In the October 2023 market report from Ryerson, we look at some factors pushing steel prices higher, new anti-dumping/counter-vailing duties on aluminum, and the future of nickel pricing.

Are the fundamentals in place for higher steel prices in the coming months? Even though hot-rolled steel prices have declined to their lowest levels of the year, futures data suggests that the market could be in a bottoming process, and we could see higher prices by the end of the year.
“There is a chance that, even though we are seeing demand destruction from the United Auto Workers Strike, the supply side of the equation does appear to be getting ratcheted in the opposite direction and may keep things tighter than we would have expected just a couple months ago,” says Nick Webb, Ryerson’s director of risk management, commodities hedging.

According to Webb, future contracts anticipate a move higher by approximately $150 to $200 as we enter Q1 of 2024. This range indicates a substantial price increase, which can have far-reaching implications for multiple industries that rely on steel.

Among the several factors contributing to this projection is capacity utilization at U.S. steel mills. Data from the American Iron & Steel Institute shows that in the week ending on Oct. 7, 2023, the domestic capacity utilization rate was 74.7%, down roughly 1.4% from the previous week.


In the face of slower demand due to the Auto Workers Strike, many mills are pulling various levers to adjust production levels in response to market conditions. This includes temporary shutdowns or maintenance activities, which we have seen from multiple steel producers recently.


The cumulative effect of these maintenance activities is a reduction in steel production, with annualized production potentially being reduced by millions of tons. While these actions may seem disruptive, they can help balance the supply side of the equation.


With regards to how high steel prices could rise, Webb adds, “I wouldn't say it makes total fundamental sense to see steel prices back in the $1,000/ton range, but it does feel as though we are in a bottoming process, even in the face of the auto workers strike.”


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Nickel Supplies Remain Balanced


While steel and aluminum prices both seem to experience fluctuations almost daily, nickel has been on a consistent downtrend over 2023. As of early October, the price of Nickel is around $8/lb.

Much of this stems from the fact that the market is well supplied, driven by an anticipated influx of class one nickel and nickel pig iron production in Indonesia in the next 12-18 months.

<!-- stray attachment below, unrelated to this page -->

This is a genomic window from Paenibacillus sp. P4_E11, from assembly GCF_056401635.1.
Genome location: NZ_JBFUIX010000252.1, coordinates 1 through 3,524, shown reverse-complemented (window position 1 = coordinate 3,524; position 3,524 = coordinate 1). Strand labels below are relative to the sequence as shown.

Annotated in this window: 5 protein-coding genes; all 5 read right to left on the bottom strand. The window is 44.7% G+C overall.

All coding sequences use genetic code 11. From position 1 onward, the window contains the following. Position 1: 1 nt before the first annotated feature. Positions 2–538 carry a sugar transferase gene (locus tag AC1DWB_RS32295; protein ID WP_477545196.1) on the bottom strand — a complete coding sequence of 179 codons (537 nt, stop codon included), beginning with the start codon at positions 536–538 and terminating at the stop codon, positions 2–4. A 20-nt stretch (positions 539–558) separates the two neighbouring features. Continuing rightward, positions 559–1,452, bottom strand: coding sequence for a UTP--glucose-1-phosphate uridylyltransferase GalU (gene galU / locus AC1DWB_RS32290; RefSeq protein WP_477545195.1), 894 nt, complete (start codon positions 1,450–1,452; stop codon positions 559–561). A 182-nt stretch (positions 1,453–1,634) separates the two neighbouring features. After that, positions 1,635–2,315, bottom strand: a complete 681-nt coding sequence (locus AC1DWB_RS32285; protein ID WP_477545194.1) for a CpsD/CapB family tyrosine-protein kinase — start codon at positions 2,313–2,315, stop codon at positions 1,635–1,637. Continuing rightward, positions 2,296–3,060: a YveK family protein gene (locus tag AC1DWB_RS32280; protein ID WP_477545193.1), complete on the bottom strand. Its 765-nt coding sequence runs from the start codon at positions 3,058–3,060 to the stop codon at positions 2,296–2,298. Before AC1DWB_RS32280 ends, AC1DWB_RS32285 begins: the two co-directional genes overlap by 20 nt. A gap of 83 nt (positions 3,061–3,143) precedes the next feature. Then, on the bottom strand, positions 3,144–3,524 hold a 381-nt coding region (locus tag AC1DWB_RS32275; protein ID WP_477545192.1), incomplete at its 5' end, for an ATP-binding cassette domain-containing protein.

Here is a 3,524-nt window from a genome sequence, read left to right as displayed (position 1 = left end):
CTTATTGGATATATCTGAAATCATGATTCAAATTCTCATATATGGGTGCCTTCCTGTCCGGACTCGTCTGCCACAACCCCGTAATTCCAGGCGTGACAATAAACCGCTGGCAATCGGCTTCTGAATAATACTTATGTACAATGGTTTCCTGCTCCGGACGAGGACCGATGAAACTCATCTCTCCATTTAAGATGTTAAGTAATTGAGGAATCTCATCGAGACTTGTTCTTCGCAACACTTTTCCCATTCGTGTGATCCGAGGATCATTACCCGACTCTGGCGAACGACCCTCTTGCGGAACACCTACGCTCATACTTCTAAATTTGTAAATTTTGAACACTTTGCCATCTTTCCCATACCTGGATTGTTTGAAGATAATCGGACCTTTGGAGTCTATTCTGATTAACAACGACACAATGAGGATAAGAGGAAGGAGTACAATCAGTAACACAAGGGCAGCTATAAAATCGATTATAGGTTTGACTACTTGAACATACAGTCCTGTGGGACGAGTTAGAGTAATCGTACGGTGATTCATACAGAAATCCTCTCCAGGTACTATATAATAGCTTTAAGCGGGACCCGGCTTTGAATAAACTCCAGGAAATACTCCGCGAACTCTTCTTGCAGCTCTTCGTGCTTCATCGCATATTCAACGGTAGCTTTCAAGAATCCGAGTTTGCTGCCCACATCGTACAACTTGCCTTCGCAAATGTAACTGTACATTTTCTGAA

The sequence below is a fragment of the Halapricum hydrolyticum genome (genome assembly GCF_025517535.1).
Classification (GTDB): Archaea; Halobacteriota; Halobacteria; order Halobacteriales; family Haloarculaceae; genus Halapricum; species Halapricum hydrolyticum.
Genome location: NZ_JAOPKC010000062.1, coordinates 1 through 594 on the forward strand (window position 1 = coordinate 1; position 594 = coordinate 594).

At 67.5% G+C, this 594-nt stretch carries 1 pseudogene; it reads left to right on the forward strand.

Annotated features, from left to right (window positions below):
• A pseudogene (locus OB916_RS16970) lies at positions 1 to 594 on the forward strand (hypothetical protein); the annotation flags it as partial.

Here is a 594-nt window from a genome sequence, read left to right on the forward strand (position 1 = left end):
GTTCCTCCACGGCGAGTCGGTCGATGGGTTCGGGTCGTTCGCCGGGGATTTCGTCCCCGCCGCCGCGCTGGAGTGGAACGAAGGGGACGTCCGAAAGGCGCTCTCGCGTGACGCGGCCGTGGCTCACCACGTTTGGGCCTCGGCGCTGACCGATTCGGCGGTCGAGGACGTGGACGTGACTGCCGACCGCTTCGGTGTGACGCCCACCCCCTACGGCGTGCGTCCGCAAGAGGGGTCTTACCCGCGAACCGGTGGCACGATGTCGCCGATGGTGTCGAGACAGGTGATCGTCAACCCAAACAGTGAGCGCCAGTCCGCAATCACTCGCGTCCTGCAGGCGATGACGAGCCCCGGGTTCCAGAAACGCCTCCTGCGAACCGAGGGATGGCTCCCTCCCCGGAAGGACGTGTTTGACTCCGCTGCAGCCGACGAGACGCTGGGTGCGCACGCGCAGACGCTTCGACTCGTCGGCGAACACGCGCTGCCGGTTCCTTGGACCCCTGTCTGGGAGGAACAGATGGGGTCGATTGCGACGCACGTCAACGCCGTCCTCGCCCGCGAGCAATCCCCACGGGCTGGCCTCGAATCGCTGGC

The United States has a significant influx of stainless steel imports from Asia. This increased supply is expected to counteract the growing demand from markets like electric vehicles.

The London Metal Exchange (LME) has taken steps to enhance its inventory levels. While the LME inventory isn't back to previous levels, it's increasing, impacting nickel prices. It's worth noting that Class 2 nickel markets remain looser in terms of supply and demand.


 Nickel Prices and Lead Times

Optimism for Aluminum 


There has been a modest uptick in aluminum prices on both the London Metal Exchange and the Shanghai Futures Exchange as of late. Although the increase in aluminum prices is not substantial, there's evidence of a horizontal support level at around 95 cents per pound.

Some of this optimism comes from the Asian market, where specific sectors are showing signs of growth. When Asia's economy experiences growth, it significantly impacts the demand side of the aluminum equation, given that it accounts for a substantial portion of global aluminum consumption.

While China's property sector has faced challenges, industries like infrastructure, high technology products, and renewable energy projects like wind and solar farms are thriving. These projects consume substantial quantities of aluminum.

According to Ryerson’s Webb, market sentiment on aluminum has shifted from a bearish stance to a more bullish outlook in recent weeks. He says this change indicates that traders are closely monitoring the positive developments in the aluminum market, particularly those driven by growth in Asia.

Midwest Premiums have been on a gradual decline. However, thanks to tariffs and other factors, the decline is expected to stabilize around a "happy medium" for prices, likely within a range of plus or minus a few cents on either side of 20 cents.

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